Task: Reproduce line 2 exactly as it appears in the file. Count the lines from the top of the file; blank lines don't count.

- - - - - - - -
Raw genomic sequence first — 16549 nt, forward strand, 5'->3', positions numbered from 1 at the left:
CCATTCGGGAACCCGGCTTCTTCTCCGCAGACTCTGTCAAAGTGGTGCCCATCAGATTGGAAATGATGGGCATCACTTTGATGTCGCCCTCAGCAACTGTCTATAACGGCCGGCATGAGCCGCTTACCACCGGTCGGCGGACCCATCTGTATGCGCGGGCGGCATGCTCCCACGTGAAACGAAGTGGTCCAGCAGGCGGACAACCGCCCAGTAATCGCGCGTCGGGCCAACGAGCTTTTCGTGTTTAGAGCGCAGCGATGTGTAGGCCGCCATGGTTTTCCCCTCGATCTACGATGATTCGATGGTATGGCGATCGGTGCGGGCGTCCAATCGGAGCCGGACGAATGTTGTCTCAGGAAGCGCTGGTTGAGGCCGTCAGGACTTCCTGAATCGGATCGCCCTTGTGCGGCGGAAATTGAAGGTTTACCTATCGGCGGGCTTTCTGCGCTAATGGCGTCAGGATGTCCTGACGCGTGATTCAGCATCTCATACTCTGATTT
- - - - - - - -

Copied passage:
CCATTCGGGAACCCGGCTTCTTCTCCGCAGACTCTGTCAAAGTGGTGCCCATCAGATTGGAAATGATGGGCATCACTTTGATGTCGCCCTCAGCAACTGTCTATAACGGCCGGCATGAGCCGCTTACCACCGGTCGGCGGACCCATCTGTATGCGCGGGCGGCATGCTCCCACGTGAAACGAAGTGGTCCAGCAGGCGGACAACCGCCCAGTAATCGCGCGTCGGGCCAACGAGCTTTTCGTGTTTAGAGCGCAGCGATGTGTAGGCCGCCATGGTTTTCCCCTCGATCTACGATGATTCGATGGTATGGCGATCGGTGCGGGCGTCCAATCGGAGCCGGACGAATGTTGTCTCAGGAAGCGCTGGTTGAGGCCGTCAGGACTTCCTGAATCGGATCGCCCTTGTGCGGCGGAAATTGAAGGTTTACCTATCGGCGGGCTTTCTGCGCTAATGGCGTCAGGATGTCCTGACGCGTGATTCAGCATCTCATACTCTGATTT